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Toronto-based Kensington Capital Partners' Venture Fund said Monday it was making its first four investments in an effort to profit from the "surge" of technology IPOs it expects this year.

Kensington closed its initial round of funding for $160-million in November 2014 with a mandate to invest in other funds and sometimes in private companies. The Venture Fund is notable for being 33 per cent supported by the Canadian federal government's Venture Capital Action Plan (VCAP), which launched in 2013 and aims to boost private-sector venture capital investments primarily in Canadian companies.

"The markets are really ready, I think, for a shift to technology," said Rick Nathan, managing director at Kensington. "It's really all about critical mass. There's often a situation where you have one company that really stands out and everybody watches it, but… we see 10 or 20 of them. It's a significant quantity of emerging tech companies at the scale and growth rate to be preparing for the public market."

Amid that optimism, the Venture Fund made its four new investments including one in Toronto-based Georgian Partners II. This fund focuses on later-stage investments in software, information and internet companies, and puts money into businesses just before they go public or get sold. Georgian is an investor in Shopify and Vision Critical – two Canadian tech companies thought to be moving towards an IPO this year.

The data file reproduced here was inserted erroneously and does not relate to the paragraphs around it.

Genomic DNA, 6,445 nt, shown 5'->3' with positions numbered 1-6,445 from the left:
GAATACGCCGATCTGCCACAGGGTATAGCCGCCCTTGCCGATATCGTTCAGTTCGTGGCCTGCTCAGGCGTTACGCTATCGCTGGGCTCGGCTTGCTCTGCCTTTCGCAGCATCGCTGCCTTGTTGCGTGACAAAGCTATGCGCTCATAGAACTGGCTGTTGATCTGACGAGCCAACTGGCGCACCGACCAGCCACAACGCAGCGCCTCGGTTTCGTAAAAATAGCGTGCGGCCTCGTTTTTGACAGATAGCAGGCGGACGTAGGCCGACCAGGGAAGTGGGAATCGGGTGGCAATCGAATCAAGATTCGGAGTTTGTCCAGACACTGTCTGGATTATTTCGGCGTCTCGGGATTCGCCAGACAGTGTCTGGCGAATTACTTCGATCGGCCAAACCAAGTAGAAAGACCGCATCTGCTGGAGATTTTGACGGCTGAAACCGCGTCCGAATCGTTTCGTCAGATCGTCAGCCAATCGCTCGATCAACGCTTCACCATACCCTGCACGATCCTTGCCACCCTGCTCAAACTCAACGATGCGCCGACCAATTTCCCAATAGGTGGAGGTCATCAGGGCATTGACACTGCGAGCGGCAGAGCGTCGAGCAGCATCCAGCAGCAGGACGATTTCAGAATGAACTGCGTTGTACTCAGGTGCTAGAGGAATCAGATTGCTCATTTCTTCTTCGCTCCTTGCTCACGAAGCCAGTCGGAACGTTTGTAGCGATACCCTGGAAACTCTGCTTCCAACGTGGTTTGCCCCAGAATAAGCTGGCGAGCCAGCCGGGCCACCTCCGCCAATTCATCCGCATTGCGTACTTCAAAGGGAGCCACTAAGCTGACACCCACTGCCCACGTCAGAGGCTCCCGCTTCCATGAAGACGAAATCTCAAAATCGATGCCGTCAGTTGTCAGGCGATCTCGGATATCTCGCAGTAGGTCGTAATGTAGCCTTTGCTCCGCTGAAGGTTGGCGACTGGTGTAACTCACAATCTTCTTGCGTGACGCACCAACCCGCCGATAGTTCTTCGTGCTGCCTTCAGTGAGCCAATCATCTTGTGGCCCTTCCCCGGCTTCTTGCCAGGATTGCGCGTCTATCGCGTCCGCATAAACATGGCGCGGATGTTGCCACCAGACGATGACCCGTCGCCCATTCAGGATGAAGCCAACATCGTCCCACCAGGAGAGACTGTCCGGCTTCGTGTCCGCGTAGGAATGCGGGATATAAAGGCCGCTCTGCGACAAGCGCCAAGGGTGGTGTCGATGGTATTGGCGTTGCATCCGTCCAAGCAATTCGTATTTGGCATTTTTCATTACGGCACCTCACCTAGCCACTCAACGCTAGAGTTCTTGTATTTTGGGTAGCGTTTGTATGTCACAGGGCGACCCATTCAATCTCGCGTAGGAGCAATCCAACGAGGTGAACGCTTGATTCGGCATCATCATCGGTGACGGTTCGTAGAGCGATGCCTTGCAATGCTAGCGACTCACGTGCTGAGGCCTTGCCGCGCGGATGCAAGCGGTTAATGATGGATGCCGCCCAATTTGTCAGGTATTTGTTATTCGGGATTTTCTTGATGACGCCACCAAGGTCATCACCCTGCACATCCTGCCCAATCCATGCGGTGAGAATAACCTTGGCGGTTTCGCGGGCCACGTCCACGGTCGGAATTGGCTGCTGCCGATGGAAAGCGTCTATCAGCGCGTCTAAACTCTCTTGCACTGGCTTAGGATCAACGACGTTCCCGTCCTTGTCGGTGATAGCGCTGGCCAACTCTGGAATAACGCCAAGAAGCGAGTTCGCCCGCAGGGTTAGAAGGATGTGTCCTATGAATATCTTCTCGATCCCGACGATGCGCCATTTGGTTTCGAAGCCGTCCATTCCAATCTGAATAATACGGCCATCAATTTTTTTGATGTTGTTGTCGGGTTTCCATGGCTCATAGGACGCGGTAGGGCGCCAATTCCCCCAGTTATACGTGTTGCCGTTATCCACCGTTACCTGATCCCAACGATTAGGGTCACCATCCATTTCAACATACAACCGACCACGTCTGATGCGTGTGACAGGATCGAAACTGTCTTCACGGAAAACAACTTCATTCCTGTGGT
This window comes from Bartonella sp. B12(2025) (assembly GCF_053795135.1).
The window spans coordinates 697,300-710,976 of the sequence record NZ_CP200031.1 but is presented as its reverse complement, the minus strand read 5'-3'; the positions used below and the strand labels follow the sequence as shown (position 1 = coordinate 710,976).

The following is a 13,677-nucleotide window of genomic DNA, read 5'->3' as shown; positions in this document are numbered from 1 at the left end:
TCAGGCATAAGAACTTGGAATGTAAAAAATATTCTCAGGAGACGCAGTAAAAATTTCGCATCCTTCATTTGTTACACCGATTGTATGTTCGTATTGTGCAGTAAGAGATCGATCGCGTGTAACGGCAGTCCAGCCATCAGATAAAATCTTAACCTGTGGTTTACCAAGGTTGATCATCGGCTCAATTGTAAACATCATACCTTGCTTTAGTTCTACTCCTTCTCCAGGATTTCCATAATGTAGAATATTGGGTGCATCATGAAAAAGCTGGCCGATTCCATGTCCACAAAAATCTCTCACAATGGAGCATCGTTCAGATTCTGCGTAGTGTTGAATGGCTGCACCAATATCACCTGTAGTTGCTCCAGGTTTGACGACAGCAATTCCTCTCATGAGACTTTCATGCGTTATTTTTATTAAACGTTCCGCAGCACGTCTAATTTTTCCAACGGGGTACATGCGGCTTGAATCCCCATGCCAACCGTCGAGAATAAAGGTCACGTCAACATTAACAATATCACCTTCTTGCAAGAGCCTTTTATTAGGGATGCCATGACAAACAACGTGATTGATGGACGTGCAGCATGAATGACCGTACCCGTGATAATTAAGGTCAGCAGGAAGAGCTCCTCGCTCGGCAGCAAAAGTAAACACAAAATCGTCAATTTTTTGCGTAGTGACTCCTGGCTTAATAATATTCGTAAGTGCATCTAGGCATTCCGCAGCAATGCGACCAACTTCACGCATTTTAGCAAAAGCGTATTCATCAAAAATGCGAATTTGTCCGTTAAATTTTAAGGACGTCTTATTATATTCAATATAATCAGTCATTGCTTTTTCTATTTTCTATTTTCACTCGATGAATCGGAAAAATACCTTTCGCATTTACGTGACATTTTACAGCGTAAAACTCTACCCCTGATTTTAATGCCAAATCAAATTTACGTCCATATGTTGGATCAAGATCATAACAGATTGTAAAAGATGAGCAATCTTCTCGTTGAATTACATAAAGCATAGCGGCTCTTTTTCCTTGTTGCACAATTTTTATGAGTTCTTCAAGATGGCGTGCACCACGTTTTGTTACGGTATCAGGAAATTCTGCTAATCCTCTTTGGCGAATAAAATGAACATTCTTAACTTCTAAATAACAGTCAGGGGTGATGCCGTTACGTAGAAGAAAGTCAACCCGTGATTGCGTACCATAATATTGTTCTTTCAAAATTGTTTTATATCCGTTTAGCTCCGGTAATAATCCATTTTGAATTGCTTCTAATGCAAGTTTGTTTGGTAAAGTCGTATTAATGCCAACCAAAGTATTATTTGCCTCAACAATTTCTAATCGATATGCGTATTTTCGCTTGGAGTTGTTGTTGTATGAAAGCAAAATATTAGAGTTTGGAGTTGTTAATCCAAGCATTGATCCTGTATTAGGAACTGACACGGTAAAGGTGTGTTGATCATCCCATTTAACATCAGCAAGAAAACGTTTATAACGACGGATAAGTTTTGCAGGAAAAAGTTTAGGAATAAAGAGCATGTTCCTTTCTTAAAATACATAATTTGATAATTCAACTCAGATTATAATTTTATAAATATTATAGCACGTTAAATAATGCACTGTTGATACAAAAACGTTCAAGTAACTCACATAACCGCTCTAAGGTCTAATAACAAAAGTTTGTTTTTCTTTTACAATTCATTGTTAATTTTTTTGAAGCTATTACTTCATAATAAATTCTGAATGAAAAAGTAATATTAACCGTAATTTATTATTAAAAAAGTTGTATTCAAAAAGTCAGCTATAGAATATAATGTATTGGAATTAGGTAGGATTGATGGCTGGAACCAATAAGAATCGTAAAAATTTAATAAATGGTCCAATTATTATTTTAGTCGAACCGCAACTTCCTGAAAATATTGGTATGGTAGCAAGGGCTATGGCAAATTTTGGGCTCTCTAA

"These firms go to market every three or four years or so, and because they're in the market now, we have to decide now," said Mr. Nathan of the fund's latest investments. Kensington typically holds its investments for three to six years, but Mr. Nathan said he hopes positive market conditions will allow Kensington to hold these for longer than usual.

Kensington also bought into Montreal-based tech media and telecom fund Novacap TMT IV, and took a stake in media content creation and distribution company Blue Ant Media Inc. The final investment was made in San Francisco-based Walden Venture Capital VIII, which takes early stakes in cloud and digital media companies. It was a key investor in Pandora Media Inc., which went public in 2011.

"A large number of our portfolio companies need to have connectivity into Silicon Valley," Mr. Nathan said of this last investment.

The recent volatility created by oil's price drop has made Kensington reevaluate opportunities to invest in energy technology such as clean energy and extraction-type technology, Mr. Nathan said. But more importantly, the shift is giving Kensington and other tech companies a chance to persuade investors to allocate more capital set aside for higher-risk, speculative investments into technology instead of energy.

Kensington expects to raise more money in a second stage of fundraising by the end of the first quarter. The fund can grow up to $300-million in size.

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